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China cites Trump to justify ‘fake news’ media clampdown. Surprised?

Erik4872
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True, but...

The ironic thing about the electoral college system was that one reason it was designed was to preserve the popular vote, but have one last circuit breaker to prevent a true demagogue from being elected and not have that circuit breaker be Congress. It's interesting that this was thought of in the late 1700s, when people didn't have 24/7 media coverage from a million sources available. I guess the idea was to have popular representation, but prevent someone from winning solely by making wild campaign promises they could never fulfill, or by manufacturing a personality cult, or by playing on some deep-seated fear. Oh, oops. :-)

It probably would have worked if some 1700s politician had access to Twitter or something and told the entire country everyone would get $20 million if they voted for him. Back then things had to be pretty sensational to make it into every newspaper in the country. More recent counter-example, FDR was able to win and he was in a wheelchair with polio...again, pre-24/7 news cycle.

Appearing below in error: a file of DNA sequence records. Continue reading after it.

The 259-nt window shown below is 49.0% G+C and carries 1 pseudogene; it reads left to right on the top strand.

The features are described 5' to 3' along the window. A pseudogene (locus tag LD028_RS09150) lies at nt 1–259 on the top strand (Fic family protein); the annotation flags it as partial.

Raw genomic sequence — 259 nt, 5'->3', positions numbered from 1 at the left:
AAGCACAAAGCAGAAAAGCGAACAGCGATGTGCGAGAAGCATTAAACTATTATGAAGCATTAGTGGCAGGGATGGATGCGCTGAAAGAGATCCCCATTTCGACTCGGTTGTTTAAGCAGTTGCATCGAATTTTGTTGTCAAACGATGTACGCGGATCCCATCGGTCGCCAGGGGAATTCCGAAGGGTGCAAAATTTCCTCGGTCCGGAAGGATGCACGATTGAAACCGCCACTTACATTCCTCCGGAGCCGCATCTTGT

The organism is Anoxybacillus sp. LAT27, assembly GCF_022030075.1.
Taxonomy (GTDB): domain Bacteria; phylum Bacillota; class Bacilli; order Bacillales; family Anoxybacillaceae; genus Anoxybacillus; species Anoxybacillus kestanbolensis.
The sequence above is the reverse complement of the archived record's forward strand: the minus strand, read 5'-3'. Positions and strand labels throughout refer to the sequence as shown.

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Erik4872
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Not to defend censorship or anything...

...but Facebook needs to recognize they're just as much an organ of the press as newspapers, TV and radio these days. I've read studies saying that virtually everyone under 30 uses social media and the web as their primary or sole source of news. Actual journalists should be concerned with the ability of groups on both sides of the spectrum to produce slick news pieces that look totally believable. People will click on clickbait regardless of its truthiness, and personally I have a very low level of confidence that the average person is capable of telling truth from fiction. I feel that if a regular, average person sees something on Facebook, they're not going to question it. Don't forget that it's not just computer nerds using the Intenet anymore -- everyone has a smartphone now and the UIs are simple enough for the simplest of people to use.